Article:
Tennessee Orchards Offer Homegrown Peaches and Summer Fun

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Photo credit: Steve Jones

Nothing welcomes the summer quite like the taste of fresh, local peaches. The fuzzy fruit may be more widely grown in warmer states like Georgia and South Carolina, but if you’re wanting to take them straight from tree to table, you can still find tasty Tennessee peaches at a handful of farms across the state. Here are our picks for some orchards that are, well, far from the pits.

Jonesing for Jones Orchard

After 80 years in the peach business, the Jones family in Millington knows a thing or two about growing them. The family legacy began in 1940, when H.L. “Peaches” Jones established Jones Orchard and sold peaches door to door in the Millington area. “Peaches” Jones passed the farm down to his son, Lee, and Lee’s wife, Juanita. Their son, Henry, returned to the farm full time after graduating from the University of Tennessee in 2005. Henry runs the operation today, although Juanita continues managing the Country Kitchen, where they sell fresh jams, jellies, relishes and baked goods.

The family farm now encompasses over 600 acres, and while the Joneses have diversified their offerings to include several other types of fruit, they still maintain more than 100 acres of peach trees in production each year.

Tennessee peach orchards

Photo credit: Steve Jones

“A peach tree typically stays in production for 15 years, but we plant new trees every year,” Henry Jones says. “We purchase trees from fruit tree nurseries in McMinnville and plant each one by hand during the winter. By their fourth summer, the trees should yield a full crop.”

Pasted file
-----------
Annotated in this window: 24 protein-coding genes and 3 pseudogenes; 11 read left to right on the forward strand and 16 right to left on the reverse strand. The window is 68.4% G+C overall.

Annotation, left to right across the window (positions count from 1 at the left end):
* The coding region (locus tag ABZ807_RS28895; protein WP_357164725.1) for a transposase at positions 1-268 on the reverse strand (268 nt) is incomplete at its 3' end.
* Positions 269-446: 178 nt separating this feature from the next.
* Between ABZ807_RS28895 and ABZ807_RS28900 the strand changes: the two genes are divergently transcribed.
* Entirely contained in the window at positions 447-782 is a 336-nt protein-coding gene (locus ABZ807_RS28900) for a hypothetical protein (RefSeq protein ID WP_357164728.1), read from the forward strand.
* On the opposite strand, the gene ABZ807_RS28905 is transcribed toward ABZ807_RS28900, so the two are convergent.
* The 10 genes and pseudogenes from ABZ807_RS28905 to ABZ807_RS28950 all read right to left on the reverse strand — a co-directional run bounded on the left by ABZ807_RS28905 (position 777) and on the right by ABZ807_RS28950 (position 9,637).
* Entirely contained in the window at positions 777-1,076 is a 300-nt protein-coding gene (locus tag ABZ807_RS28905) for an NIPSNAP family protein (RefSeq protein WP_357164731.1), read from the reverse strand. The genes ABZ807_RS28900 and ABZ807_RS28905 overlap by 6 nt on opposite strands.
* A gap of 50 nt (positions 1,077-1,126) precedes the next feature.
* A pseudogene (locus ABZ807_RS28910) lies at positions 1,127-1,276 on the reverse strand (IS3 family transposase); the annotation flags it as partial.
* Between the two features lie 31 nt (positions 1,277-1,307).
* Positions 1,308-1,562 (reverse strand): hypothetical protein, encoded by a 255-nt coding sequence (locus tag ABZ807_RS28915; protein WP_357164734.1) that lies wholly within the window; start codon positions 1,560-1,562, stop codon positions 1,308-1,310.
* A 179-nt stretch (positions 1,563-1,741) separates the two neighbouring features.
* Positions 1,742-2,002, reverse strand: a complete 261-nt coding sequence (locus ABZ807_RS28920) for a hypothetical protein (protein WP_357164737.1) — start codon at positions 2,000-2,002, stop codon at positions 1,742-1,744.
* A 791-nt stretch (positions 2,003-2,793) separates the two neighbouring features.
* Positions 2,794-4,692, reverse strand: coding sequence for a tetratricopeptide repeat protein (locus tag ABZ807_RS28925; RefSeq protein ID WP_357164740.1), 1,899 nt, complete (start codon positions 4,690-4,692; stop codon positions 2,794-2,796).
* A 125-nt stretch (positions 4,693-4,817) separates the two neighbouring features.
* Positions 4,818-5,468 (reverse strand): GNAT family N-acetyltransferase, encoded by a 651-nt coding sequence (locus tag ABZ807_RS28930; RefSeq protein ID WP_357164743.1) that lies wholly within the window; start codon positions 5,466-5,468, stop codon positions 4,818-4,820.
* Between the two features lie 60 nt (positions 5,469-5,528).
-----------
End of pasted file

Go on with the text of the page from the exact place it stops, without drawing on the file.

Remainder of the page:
The hard work of yearly planting, pruning and thinning the fruit is all worth it come summer, when the orchard welcomes visitors eager to fill their own baskets with sweet, handpicked peaches selected from the orchard’s 20-plus varieties.

“We have some commercial varieties, but we still grow some of the old varieties like Belle of Georgia, Elberta, Redskin and Indian Cling,” Henry says. “And we really enjoy visiting with customers who come back year after year for their favorite.”

See more: 5 Tips for Selecting, Picking and Cooking With Fresh Peaches

Photo credit: Steve Jones

Thanks to their high sugar content, the heirloom varieties tend to have a much better flavor than the peaches sold at supermarkets. But regardless of the variety, Henry recommends choosing peaches from higher in the tree.

“The more sunlight the fruit receives, the higher quality and more flavorful it will be,” Henry says.

While visitors love the quality and flavor they get from the peaches at Jones Orchard, it’s the family tradition they’ve made out of the peach-picking experience that keeps them coming back each summer, returning home with a haul of farm-fresh peaches to use in their favorite seasonal recipes.

“We recently talked with a customer who said that peach shortcake beats strawberry shortcake any day of the week,” Henry says. “Many customers particularly enjoy white peaches in both shortcake and peach ice cream. Peach cider and peach milkshakes are a hit as well.”

Tennessee peach orchards

Photo credit: Steve Jones

Fun at Forgie’s Fruit Farm

When Bill and Vicki Forgie decided to start a farm in Lewisburg in 1994, peaches weren’t the first idea they had in mind. In fact, they had plans to raise cattle until Vicki’s father suggested a different kind of business.